3.This tweet is an example of Trump’s most dangerous quality: his tendency to mobilize against a threatening, sometimes imaginary Other whenever he himself is under siege. There is no evidence of significant voter fraud from this election. But Trump is telling his supporters that voting fraud did in fact happen, and that they should therefore worry that their political power will be overwhelmed by illegal voters.
4.The nightmare scenario in 2016 was that Trump would refuse to accept the outcome of the election when he was a mere candidate. Imagine if he were to refuse to accept the outcome of the next election once he is the president, and after he has appointed loyalists to control America’s security apparatus.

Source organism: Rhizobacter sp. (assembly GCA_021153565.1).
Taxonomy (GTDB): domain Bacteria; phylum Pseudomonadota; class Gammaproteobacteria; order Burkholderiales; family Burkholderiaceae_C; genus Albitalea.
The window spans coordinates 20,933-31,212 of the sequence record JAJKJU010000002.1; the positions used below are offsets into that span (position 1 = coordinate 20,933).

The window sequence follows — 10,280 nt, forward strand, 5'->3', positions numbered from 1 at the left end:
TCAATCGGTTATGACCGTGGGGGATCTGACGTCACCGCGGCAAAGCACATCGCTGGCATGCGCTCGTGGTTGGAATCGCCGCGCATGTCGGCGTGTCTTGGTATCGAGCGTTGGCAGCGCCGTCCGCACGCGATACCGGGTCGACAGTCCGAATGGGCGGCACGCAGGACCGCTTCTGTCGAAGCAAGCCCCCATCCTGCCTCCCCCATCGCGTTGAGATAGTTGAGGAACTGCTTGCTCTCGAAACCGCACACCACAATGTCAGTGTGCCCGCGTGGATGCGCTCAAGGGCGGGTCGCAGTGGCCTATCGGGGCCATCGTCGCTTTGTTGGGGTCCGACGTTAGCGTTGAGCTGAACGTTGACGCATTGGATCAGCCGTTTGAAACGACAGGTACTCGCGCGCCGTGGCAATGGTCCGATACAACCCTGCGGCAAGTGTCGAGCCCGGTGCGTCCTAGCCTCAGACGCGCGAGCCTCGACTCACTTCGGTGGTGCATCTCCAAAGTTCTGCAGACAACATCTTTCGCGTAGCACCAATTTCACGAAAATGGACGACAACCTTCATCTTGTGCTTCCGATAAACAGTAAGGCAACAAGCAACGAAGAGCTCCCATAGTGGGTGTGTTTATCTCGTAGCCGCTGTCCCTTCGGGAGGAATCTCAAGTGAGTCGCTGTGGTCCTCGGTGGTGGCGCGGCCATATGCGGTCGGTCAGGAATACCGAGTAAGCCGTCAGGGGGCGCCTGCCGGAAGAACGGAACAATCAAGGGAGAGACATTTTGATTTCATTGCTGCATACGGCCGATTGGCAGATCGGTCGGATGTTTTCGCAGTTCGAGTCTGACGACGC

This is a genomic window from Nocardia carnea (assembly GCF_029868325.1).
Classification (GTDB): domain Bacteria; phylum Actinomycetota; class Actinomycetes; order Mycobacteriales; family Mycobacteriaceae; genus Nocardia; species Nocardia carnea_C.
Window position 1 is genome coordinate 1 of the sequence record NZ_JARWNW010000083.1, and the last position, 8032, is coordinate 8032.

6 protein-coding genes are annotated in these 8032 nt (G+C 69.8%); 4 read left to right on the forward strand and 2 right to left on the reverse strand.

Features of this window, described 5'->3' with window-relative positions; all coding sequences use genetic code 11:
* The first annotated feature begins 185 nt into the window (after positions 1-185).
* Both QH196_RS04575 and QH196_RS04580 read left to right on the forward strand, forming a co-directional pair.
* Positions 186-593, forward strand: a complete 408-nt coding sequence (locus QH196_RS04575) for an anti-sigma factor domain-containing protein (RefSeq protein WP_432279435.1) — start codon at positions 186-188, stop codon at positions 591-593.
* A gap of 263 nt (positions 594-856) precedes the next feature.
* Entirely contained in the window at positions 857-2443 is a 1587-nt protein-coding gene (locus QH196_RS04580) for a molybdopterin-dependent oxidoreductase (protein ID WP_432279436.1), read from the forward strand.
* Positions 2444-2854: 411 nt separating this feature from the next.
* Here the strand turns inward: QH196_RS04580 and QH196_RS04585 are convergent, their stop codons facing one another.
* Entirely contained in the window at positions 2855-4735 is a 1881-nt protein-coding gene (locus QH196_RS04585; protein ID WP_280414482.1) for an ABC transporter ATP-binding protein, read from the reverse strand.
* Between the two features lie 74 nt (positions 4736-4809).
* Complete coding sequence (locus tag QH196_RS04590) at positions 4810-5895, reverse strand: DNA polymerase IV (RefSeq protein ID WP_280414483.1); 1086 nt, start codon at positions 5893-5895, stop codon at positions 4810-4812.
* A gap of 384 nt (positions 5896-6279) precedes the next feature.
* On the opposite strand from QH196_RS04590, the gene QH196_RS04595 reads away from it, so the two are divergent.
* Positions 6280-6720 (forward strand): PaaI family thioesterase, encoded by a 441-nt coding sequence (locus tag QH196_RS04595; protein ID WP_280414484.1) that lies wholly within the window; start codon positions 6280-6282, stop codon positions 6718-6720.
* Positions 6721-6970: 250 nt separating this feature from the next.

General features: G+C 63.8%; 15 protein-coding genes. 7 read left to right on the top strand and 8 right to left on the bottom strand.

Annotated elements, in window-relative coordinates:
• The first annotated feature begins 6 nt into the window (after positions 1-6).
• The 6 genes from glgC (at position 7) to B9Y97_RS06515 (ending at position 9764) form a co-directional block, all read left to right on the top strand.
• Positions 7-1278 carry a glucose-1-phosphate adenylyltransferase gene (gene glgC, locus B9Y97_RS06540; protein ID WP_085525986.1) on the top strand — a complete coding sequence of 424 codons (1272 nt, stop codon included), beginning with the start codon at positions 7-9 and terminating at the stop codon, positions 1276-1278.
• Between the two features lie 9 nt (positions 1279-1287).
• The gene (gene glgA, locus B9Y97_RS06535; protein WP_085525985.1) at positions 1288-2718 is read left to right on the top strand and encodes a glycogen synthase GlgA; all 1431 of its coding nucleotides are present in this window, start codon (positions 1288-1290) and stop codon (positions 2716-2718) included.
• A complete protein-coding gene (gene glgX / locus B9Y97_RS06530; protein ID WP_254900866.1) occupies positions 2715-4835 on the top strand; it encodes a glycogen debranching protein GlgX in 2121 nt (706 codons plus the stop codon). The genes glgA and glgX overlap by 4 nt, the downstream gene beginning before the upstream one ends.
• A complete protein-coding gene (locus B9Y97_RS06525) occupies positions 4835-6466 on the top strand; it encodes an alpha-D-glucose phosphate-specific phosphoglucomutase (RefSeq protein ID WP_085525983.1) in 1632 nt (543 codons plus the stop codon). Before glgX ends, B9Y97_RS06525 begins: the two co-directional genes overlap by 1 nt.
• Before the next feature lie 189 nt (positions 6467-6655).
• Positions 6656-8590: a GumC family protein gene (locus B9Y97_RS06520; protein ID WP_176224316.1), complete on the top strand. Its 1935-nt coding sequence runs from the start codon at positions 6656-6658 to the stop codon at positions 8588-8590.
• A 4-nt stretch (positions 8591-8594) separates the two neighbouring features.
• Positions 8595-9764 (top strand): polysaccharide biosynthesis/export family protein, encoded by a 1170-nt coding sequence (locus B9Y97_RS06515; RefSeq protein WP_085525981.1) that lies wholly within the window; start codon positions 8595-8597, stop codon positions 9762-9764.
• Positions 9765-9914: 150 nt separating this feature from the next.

5.Imagine this tendency of Trump’s emerging after a domestic terrorist attack. George W. Bush worked hard in the aftermath of 9/11 to tamp down Islamophobia in America — to ensure it was al-Qaeda (and, eventually, Saddam Hussein) who was blamed, not American Muslims. Who would Trump blame in the aftermath of a terrorist attack? How quick would he be to turn Americans against each other, to find an enemy who could absorb the public anger that might normally attach itself to him?
Klein also notes that would be scarier if (as he suspects) Trump truly believes this because he is dangerously “gullible.”
Go to the link to read it in its entirety.
Something has clearly been gnawing at Donald Trump. Sure, he won the electoral vote and therefore the presidency, but he lost the popular vote by 2.2 million votes — and counting. (Counting mostly in California, where Democrat Hillary Clinton won easily and where there are 1.4 million more ballots to tally.) Trump’s victory is marred by that fact: He will be the president, but more people voted against him.